Chronic inflammation is a well-recognized tumor-enabling capability, which allows nascent tumors to escape immunosurveillance. A number of soluble and cellular inflammatory mediators take part in the various phases of cancer initiation and progression, giving rise to a fatal conspiracy, which is difficult to efficiently overcome. Tumor-associated macrophages (TAMs) are pivotal players of the tumor microenvironment and, because of their characteristic plasticity, can acquire a number of distinct phenotypes and contribute in different ways to the various phases of cancerogenesis. Tumor-associated neutrophils (TANs) are also emerging as important components of the tumor microenvironment, given their unexpected heterogeneity and plasticity. TAMs and TANs are both integrated in cancer-related inflammation and an ever better understanding of their functions can be useful to tailor the use of anticancer therapeutic approaches and patient follow-up.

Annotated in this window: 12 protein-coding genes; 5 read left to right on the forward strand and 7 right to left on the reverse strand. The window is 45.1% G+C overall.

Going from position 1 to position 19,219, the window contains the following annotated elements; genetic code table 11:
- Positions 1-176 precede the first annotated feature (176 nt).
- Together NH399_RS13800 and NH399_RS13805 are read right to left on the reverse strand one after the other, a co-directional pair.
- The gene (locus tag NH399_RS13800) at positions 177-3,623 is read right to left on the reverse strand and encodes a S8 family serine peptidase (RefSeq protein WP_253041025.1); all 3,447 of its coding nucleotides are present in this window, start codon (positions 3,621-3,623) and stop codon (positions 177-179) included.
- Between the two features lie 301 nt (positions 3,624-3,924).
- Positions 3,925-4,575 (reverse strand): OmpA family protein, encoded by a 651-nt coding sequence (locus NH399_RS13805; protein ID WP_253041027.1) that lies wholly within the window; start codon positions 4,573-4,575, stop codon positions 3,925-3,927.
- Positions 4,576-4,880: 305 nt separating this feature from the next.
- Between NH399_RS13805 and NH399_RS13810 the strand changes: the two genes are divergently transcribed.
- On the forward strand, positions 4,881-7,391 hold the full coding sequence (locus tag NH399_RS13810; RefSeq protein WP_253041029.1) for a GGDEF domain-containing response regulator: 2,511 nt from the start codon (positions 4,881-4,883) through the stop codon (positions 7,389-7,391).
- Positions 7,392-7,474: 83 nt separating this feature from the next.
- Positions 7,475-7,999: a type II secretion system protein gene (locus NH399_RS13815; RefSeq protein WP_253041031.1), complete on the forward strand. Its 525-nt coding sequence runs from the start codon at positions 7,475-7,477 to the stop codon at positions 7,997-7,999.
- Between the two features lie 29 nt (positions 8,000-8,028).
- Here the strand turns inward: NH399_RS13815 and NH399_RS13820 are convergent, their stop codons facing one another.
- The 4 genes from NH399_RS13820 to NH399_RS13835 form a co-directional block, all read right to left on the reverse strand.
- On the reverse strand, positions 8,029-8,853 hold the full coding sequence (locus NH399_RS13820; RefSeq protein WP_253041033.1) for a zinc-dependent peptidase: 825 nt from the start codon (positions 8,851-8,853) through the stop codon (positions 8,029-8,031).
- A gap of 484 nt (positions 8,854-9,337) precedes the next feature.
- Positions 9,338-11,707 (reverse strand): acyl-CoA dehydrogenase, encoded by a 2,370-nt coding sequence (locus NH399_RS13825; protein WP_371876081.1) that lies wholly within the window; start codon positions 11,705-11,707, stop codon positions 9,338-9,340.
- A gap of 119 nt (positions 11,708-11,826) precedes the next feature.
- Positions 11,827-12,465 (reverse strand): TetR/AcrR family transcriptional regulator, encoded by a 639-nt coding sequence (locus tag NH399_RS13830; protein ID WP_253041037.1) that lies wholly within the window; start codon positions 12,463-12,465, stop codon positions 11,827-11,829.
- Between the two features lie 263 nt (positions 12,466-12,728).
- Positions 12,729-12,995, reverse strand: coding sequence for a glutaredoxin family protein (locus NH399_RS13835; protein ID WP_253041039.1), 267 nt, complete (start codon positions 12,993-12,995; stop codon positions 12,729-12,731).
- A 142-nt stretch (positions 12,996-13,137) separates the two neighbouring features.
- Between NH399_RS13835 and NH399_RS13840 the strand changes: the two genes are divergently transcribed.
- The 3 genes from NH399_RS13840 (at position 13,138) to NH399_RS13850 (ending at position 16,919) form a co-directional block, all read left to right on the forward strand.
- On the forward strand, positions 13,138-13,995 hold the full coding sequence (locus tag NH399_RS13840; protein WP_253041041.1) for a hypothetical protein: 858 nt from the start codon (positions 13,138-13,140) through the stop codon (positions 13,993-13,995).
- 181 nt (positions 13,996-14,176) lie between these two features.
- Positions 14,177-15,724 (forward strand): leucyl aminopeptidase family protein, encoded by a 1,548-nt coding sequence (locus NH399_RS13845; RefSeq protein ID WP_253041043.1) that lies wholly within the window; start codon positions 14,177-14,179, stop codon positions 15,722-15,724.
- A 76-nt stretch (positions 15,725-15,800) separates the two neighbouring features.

- Journal Article